Friday, February 1, 2019

Building the Colorful Ice Fort

I saw this beautiful Winter art project in the Oak Meadow homeschool newsletter! Over Winter break and on into January our homeschool co-op collected half gallon milk and juice cartons. It became clear that this was our week to build it when the weather man promised Southern Illinois an Arctic blast, giving us back-to-back days of below-freezing temps round the clock.

On Monday afternoon we filled the cartons with water and added several drops of food coloring to each. We put the caps on, shook them vigorously, and removed the caps and set them outside to freeze overnight.

On Tuesday we checked our ice blocks and only the quart carton was frozen. Even it was not completely solid. So, we had to keep waiting...

We don't have school on Wednesdays... but even if we did there would have been no safe way to go outside and work. That day had a high in the single digits with below zero windchills. All of the public schools near us cancelled.

On Thursday morning, the art teacher, Ms. Kelly, took over the project and the children got to work on their Ice Fort. This project required lots of teamwork and problem solving!

Notes: Although the quart carton froze first, it was also the thinnest and broke. Ultimately, we had 29 blocks. Look back again at the picture from Oak Meadow. That's a LOT of blocks! Next time we do this we will strive for 200!

Sooo... is it part of the Housebuilding block? Part of our Zoology block (working together in a community like the social insects)? Is it an amazing Art sculpture? Or is it just a fun Wintertime activity? You decide!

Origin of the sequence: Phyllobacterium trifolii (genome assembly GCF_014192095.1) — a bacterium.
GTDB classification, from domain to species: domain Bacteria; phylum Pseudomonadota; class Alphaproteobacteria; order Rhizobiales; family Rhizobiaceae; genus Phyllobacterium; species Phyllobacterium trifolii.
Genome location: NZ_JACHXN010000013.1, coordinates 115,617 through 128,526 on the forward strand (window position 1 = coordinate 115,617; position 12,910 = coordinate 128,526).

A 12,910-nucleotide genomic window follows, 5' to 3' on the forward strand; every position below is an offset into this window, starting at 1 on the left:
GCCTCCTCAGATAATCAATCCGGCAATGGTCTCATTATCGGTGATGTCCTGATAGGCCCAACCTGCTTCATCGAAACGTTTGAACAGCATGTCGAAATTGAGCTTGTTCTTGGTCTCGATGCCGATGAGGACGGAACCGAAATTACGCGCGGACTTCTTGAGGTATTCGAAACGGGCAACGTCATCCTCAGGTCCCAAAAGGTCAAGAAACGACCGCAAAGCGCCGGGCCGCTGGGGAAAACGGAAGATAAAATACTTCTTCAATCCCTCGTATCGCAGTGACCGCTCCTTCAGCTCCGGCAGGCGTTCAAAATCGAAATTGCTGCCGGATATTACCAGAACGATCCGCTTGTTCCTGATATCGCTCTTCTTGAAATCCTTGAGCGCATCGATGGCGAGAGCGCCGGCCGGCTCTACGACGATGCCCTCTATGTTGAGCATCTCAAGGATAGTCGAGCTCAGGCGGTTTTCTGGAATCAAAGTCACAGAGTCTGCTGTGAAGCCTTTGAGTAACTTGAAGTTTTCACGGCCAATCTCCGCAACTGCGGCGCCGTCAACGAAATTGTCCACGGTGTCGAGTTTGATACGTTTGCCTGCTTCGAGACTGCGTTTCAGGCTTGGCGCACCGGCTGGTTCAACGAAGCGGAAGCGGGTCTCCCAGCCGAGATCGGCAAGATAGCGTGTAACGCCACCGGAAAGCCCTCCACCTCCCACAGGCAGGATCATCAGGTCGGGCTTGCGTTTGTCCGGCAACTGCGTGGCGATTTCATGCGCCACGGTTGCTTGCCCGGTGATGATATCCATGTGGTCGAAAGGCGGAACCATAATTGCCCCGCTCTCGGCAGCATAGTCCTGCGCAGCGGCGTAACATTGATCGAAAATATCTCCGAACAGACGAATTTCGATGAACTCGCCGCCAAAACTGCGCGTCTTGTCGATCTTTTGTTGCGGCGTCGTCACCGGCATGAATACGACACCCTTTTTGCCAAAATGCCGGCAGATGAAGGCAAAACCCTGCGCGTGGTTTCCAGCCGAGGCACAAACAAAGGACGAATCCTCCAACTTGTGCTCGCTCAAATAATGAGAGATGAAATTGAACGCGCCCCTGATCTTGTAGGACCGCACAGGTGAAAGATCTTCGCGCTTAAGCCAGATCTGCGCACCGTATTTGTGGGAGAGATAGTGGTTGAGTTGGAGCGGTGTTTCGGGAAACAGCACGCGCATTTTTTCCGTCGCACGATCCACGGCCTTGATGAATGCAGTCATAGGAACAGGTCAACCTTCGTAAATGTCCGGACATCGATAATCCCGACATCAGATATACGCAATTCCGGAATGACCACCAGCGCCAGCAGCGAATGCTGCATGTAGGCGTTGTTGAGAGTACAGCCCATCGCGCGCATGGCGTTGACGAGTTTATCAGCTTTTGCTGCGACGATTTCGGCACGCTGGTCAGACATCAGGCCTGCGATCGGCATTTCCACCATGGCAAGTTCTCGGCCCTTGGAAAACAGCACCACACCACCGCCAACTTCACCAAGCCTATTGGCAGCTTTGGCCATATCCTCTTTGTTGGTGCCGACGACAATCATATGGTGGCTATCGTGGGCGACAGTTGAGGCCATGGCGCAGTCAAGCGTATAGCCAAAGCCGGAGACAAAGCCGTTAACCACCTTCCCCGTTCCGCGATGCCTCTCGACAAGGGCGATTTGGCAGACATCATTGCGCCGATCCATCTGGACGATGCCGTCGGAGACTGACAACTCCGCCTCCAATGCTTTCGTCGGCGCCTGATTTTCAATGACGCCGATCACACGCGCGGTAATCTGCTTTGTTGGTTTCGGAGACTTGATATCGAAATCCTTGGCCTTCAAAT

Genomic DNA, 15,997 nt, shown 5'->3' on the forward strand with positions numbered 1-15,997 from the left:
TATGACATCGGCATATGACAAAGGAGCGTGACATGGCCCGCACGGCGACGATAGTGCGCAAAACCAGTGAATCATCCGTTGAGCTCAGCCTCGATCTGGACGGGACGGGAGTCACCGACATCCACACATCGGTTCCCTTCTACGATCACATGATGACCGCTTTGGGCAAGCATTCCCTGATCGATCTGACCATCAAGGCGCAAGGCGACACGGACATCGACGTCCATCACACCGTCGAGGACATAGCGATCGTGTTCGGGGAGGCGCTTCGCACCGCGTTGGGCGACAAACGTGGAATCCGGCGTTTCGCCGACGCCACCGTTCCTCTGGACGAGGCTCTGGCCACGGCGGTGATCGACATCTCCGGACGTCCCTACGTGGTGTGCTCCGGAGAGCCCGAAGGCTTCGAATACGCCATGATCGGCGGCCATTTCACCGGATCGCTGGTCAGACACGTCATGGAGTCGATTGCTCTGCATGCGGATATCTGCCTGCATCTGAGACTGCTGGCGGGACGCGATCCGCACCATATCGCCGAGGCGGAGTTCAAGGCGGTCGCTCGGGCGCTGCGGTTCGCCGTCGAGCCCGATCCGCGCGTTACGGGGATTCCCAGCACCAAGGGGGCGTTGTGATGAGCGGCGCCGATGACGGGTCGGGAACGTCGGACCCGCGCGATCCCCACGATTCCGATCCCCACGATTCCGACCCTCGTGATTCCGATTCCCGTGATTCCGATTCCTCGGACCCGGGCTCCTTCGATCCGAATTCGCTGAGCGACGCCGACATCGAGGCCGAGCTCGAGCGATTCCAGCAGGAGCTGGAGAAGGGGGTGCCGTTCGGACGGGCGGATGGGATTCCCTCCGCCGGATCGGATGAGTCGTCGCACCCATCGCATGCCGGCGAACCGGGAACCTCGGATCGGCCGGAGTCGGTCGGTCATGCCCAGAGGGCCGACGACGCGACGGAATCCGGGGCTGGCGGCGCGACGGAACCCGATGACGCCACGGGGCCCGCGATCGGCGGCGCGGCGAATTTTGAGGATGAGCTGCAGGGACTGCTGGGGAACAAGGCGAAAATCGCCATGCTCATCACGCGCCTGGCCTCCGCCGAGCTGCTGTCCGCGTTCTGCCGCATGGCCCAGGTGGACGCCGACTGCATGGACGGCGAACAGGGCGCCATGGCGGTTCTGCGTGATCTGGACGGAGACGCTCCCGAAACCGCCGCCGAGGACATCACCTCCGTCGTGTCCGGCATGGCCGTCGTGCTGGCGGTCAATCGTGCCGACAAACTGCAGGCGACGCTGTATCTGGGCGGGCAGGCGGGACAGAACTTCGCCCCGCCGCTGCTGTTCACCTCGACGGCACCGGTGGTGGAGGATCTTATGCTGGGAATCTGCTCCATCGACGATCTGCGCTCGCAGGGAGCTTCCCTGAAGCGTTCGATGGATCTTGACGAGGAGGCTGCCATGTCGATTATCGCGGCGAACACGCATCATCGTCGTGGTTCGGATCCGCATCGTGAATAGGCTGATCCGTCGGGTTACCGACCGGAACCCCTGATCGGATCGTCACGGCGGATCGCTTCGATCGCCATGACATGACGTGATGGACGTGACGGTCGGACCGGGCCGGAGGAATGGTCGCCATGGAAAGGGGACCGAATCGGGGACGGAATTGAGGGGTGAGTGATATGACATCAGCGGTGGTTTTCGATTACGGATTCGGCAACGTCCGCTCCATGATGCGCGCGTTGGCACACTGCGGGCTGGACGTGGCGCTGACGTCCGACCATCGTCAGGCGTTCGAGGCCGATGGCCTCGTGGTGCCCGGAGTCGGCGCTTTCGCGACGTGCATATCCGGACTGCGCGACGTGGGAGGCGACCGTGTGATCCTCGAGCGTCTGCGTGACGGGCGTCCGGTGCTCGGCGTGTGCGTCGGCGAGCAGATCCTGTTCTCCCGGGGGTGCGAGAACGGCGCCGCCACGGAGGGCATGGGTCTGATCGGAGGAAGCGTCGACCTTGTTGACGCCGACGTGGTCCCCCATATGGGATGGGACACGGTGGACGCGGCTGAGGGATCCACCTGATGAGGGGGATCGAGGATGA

Here are Ms. Kelly's notes:

The kids spent about an hour and fifteen minutes unwrapping our ice blocks. We found out that soaking the cartons in hot water helped them release faster. We went through many pairs of gloves and several instances of runninng inside to warm up but we got them all unwrapped. We even got to watch ice crystals form! Once it was time to build the kids planned a strategic place to build, making sure it was flat and not in the direct sun exposure. They gathered snow, learning that flat objects like boards and cardboard housed large amounts of snow at once and collected snow as a group in a larger pan to act as mortar for our ice bricks. Here are pics of the process in order from start to finish.

Then we poured some warm water over each wall so that it would melt just a little and freeze together a solid unit. It was a lot of fun! The kids said they wanted to freeze a bunch more and build an entire house!

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